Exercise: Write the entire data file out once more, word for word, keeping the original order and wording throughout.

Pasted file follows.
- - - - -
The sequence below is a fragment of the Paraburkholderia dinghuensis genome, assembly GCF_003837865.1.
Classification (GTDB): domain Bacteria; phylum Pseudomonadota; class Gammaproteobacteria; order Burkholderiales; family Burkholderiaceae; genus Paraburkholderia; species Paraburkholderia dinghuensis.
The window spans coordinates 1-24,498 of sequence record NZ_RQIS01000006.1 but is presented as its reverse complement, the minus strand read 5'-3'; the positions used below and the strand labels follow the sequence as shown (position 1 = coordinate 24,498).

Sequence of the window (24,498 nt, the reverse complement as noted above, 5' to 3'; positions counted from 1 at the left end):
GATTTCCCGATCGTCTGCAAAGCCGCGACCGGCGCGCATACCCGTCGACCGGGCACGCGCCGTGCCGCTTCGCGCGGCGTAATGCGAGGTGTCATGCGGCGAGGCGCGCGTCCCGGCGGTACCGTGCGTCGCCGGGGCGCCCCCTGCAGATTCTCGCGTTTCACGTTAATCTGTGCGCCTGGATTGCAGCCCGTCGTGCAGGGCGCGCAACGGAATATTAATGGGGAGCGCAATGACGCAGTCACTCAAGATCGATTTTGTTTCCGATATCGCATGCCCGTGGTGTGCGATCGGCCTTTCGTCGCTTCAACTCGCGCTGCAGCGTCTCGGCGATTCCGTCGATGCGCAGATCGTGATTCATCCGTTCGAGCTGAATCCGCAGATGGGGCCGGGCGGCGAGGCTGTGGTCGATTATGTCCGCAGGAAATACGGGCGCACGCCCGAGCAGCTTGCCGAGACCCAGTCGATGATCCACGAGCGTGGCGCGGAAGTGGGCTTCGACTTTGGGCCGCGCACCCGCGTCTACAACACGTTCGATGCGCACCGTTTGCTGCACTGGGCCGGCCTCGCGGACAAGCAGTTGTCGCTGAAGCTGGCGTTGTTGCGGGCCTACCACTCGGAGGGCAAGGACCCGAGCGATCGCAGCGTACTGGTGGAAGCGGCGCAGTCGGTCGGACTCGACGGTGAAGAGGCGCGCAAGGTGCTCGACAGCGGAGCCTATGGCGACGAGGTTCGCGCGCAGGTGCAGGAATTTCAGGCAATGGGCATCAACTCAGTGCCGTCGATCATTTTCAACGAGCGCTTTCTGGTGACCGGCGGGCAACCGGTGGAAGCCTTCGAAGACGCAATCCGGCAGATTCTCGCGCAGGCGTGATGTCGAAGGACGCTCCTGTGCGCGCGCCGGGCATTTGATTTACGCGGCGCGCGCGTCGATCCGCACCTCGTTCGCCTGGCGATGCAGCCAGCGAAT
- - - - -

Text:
The sequence below is a fragment of the Paraburkholderia dinghuensis genome, assembly GCF_003837865.1.
Classification (GTDB): domain Bacteria; phylum Pseudomonadota; class Gammaproteobacteria; order Burkholderiales; family Burkholderiaceae; genus Paraburkholderia; species Paraburkholderia dinghuensis.
The window spans coordinates 1-24,498 of sequence record NZ_RQIS01000006.1 but is presented as its reverse complement, the minus strand read 5'-3'; the positions used below and the strand labels follow the sequence as shown (position 1 = coordinate 24,498).

Sequence of the window (24,498 nt, the reverse complement as noted above, 5' to 3'; positions counted from 1 at the left end):
GATTTCCCGATCGTCTGCAAAGCCGCGACCGGCGCGCATACCCGTCGACCGGGCACGCGCCGTGCCGCTTCGCGCGGCGTAATGCGAGGTGTCATGCGGCGAGGCGCGCGTCCCGGCGGTACCGTGCGTCGCCGGGGCGCCCCCTGCAGATTCTCGCGTTTCACGTTAATCTGTGCGCCTGGATTGCAGCCCGTCGTGCAGGGCGCGCAACGGAATATTAATGGGGAGCGCAATGACGCAGTCACTCAAGATCGATTTTGTTTCCGATATCGCATGCCCGTGGTGTGCGATCGGCCTTTCGTCGCTTCAACTCGCGCTGCAGCGTCTCGGCGATTCCGTCGATGCGCAGATCGTGATTCATCCGTTCGAGCTGAATCCGCAGATGGGGCCGGGCGGCGAGGCTGTGGTCGATTATGTCCGCAGGAAATACGGGCGCACGCCCGAGCAGCTTGCCGAGACCCAGTCGATGATCCACGAGCGTGGCGCGGAAGTGGGCTTCGACTTTGGGCCGCGCACCCGCGTCTACAACACGTTCGATGCGCACCGTTTGCTGCACTGGGCCGGCCTCGCGGACAAGCAGTTGTCGCTGAAGCTGGCGTTGTTGCGGGCCTACCACTCGGAGGGCAAGGACCCGAGCGATCGCAGCGTACTGGTGGAAGCGGCGCAGTCGGTCGGACTCGACGGTGAAGAGGCGCGCAAGGTGCTCGACAGCGGAGCCTATGGCGACGAGGTTCGCGCGCAGGTGCAGGAATTTCAGGCAATGGGCATCAACTCAGTGCCGTCGATCATTTTCAACGAGCGCTTTCTGGTGACCGGCGGGCAACCGGTGGAAGCCTTCGAAGACGCAATCCGGCAGATTCTCGCGCAGGCGTGATGTCGAAGGACGCTCCTGTGCGCGCGCCGGGCATTTGATTTACGCGGCGCGCGCGTCGATCCGCACCTCGTTCGCCTGGCGATGCAGCCAGCGAAT